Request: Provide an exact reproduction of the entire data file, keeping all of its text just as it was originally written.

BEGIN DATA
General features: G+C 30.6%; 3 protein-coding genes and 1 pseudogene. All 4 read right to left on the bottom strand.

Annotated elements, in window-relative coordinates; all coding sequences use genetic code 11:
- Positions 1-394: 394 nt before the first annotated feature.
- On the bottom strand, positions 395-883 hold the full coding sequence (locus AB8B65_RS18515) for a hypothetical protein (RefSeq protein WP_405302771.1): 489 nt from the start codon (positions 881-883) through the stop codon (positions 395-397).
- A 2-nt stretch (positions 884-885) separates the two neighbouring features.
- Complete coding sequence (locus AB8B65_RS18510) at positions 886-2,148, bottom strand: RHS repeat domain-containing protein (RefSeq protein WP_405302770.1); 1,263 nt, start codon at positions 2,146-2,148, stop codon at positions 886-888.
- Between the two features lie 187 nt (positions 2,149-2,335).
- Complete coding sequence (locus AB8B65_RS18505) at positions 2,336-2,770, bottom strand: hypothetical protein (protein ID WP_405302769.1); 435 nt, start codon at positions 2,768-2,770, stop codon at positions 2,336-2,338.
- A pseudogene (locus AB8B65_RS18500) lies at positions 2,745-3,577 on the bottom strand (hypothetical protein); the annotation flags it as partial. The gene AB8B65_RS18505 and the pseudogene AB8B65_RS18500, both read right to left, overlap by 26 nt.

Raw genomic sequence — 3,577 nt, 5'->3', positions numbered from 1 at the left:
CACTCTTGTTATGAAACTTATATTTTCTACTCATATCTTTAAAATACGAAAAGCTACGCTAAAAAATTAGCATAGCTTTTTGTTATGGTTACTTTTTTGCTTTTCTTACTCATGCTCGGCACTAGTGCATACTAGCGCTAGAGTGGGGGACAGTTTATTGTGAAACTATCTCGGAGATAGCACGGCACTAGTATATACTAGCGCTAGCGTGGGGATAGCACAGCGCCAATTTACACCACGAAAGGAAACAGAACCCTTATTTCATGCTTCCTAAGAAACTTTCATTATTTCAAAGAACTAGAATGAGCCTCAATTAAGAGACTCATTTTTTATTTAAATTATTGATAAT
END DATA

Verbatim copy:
General features: G+C 30.6%; 3 protein-coding genes and 1 pseudogene. All 4 read right to left on the bottom strand.

Annotated elements, in window-relative coordinates; all coding sequences use genetic code 11:
- Positions 1-394: 394 nt before the first annotated feature.
- On the bottom strand, positions 395-883 hold the full coding sequence (locus AB8B65_RS18515) for a hypothetical protein (RefSeq protein WP_405302771.1): 489 nt from the start codon (positions 881-883) through the stop codon (positions 395-397).
- A 2-nt stretch (positions 884-885) separates the two neighbouring features.
- Complete coding sequence (locus AB8B65_RS18510) at positions 886-2,148, bottom strand: RHS repeat domain-containing protein (RefSeq protein WP_405302770.1); 1,263 nt, start codon at positions 2,146-2,148, stop codon at positions 886-888.
- Between the two features lie 187 nt (positions 2,149-2,335).
- Complete coding sequence (locus AB8B65_RS18505) at positions 2,336-2,770, bottom strand: hypothetical protein (protein ID WP_405302769.1); 435 nt, start codon at positions 2,768-2,770, stop codon at positions 2,336-2,338.
- A pseudogene (locus AB8B65_RS18500) lies at positions 2,745-3,577 on the bottom strand (hypothetical protein); the annotation flags it as partial. The gene AB8B65_RS18505 and the pseudogene AB8B65_RS18500, both read right to left, overlap by 26 nt.

Raw genomic sequence — 3,577 nt, 5'->3', positions numbered from 1 at the left:
CACTCTTGTTATGAAACTTATATTTTCTACTCATATCTTTAAAATACGAAAAGCTACGCTAAAAAATTAGCATAGCTTTTTGTTATGGTTACTTTTTTGCTTTTCTTACTCATGCTCGGCACTAGTGCATACTAGCGCTAGAGTGGGGGACAGTTTATTGTGAAACTATCTCGGAGATAGCACGGCACTAGTATATACTAGCGCTAGCGTGGGGATAGCACAGCGCCAATTTACACCACGAAAGGAAACAGAACCCTTATTTCATGCTTCCTAAGAAACTTTCATTATTTCAAAGAACTAGAATGAGCCTCAATTAAGAGACTCATTTTTTATTTAAATTATTGATAAT